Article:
In Rose v. Paetec Communications, Inc., 12-CV-509(January 31, 2013), the US District Court for the Northern District of Oklahoma addressed how an employer in an employment dispute may establish the amount in controversy for purposes of removing a case on diversity grounds when the initial pleading fails to do so. In Rose, the plaintiff brought suit in state court alleging state law discrimination claims following the termination of his employment and sought unspecified damages which he claimed were less than $75,000. Later, in response to the defendant’s discovery requests, which sought specific information about the plaintiff’s damages, the plaintiff itemized his claimed damages, which totaled approximately $60,000. In his responses, the plaintiff also alleged entitlement to reinstatement to his former position with the defendant as part of his requested relief.
Within 30 days of receiving the plaintiff’s discovery responses, the defendant removed the case to federal court on diversity grounds, claiming that the amount in controversy exceeded $75,000. The defendant asserted that the damages the plaintiff specified in his discovery responses of approximately $60,000, when combined with the annual cost to the defendant to reinstate the plaintiff to his former position (approximately $39,000), caused the amount in controversy to exceed the $75,000 threshold for diversity jurisdiction purposes.
The plaintiff moved to remand on two grounds. First, the plaintiff claimed that the defendant could not use the potential cost of reinstatement to establish the amount in controversy. The court rejected this argument, finding that the value of “nonmonetary relief” is an appropriate consideration in determining the amount in controversy and that the cost of reinstatement was properly considered as nonmonetary relief. Second, the plaintiff claimed that the defendant’s removal notice was untimely, as it was filed more than 30 days after the plaintiff filed his petition in state court. The court also rejected this argument, finding that the petition did not set forth the amount of damages or relief sought with any specificity. Accordingly, the defendant had no basis to determine that the amount in controversy reached $75,000 at that time.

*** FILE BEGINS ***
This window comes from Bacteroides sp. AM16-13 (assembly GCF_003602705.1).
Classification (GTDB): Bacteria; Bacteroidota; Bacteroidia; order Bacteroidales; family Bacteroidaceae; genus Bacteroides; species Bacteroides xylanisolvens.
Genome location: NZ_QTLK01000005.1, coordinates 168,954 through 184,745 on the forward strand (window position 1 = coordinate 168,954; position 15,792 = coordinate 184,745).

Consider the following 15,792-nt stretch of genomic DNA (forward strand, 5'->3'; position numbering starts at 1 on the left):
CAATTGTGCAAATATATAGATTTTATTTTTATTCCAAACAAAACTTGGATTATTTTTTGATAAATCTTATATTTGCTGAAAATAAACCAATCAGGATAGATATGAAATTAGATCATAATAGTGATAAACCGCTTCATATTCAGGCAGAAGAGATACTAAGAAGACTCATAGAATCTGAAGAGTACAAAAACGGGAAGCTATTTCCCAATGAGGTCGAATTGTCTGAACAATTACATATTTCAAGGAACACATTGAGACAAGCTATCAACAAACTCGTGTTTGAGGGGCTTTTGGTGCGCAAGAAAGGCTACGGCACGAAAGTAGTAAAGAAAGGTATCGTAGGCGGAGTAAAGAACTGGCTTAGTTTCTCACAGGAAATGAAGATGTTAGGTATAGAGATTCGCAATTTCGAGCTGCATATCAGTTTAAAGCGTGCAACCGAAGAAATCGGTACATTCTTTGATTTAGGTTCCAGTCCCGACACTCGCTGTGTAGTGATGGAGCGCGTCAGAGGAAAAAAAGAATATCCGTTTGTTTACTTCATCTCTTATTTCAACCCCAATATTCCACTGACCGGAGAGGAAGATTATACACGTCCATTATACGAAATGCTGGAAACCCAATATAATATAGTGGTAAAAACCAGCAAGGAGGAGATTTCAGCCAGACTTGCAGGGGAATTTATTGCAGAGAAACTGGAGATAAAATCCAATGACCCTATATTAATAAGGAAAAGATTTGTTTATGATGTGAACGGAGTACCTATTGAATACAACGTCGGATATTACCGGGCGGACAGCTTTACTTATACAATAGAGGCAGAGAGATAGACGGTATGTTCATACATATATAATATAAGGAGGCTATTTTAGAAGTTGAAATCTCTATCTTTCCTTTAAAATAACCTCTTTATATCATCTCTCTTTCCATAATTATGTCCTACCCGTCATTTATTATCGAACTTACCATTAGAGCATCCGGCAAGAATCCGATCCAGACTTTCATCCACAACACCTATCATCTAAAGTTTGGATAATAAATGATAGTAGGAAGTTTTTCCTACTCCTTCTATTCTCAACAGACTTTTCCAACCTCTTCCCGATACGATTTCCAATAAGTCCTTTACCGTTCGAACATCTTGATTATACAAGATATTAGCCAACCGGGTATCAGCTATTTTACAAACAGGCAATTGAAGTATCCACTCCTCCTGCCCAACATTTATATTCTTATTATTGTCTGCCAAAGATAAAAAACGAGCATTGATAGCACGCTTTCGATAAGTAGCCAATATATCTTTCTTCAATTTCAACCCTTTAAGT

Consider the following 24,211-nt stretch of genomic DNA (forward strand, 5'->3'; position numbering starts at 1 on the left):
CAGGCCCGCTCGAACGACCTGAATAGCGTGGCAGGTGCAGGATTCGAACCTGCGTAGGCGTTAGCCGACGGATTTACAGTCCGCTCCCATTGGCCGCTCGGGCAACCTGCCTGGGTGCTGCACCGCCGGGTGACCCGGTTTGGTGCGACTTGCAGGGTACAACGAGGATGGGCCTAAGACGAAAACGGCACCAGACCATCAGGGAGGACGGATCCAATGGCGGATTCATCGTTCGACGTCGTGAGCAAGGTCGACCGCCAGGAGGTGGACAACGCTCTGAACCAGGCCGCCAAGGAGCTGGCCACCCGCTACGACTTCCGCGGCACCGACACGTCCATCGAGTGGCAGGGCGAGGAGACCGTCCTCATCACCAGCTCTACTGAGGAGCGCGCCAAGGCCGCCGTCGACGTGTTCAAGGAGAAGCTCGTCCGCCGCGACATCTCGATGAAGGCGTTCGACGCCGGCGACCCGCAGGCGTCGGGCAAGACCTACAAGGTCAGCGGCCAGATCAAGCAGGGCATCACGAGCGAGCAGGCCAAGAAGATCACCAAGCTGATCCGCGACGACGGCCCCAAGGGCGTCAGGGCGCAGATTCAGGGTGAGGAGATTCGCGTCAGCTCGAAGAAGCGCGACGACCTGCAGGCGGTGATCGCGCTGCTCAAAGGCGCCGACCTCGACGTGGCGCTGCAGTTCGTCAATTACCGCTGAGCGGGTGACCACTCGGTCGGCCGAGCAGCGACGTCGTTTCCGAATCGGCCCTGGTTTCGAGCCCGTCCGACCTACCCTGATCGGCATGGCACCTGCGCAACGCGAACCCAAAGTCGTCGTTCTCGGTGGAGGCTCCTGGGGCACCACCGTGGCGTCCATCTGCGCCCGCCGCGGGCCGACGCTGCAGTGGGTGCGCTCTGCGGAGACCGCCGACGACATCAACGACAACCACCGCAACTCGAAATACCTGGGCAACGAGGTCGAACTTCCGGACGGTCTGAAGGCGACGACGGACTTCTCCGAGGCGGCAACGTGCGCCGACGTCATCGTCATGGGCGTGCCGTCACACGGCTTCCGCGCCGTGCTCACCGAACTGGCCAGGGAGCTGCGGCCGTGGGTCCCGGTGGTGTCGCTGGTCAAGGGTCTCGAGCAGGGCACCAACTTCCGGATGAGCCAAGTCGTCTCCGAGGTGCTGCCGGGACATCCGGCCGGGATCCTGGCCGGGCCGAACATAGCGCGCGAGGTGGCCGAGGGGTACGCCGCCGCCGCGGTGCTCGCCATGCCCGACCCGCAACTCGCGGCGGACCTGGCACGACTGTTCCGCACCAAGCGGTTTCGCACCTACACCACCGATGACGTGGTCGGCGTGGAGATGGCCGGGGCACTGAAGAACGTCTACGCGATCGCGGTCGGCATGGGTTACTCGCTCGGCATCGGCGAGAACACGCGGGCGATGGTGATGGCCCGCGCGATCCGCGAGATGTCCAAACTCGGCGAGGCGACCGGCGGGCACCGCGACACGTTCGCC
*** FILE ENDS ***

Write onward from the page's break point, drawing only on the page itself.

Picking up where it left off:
The court found that it was only after the plaintiff responded to discovery and identified specific items and amounts of damages, and set forth his request for reinstatement, that the defendant had sufficient information to allow it to determine the amount in controversy. Within 30 days after receipt of those responses, the defendant filed its notice of removal, and provided an affidavit establishing the cost of reinstatement, thus demonstrating that the amount in controversy exceeded $75,000. Accordingly, removal was timely.
The takeaway is that in considering removal of a diversity case, the initial pleading may not provide a sufficient basis for removal. However, the defendant should serve discovery requests promptly to seek specific information on damages and other relief sought, and if necessary should take other steps to establish the full measure of relief sought (including seeking a settlement demand or taking the plaintiff’s deposition). Once the information is obtained, it may provide a basis for removal even if the initial pleading did not establish such a basis.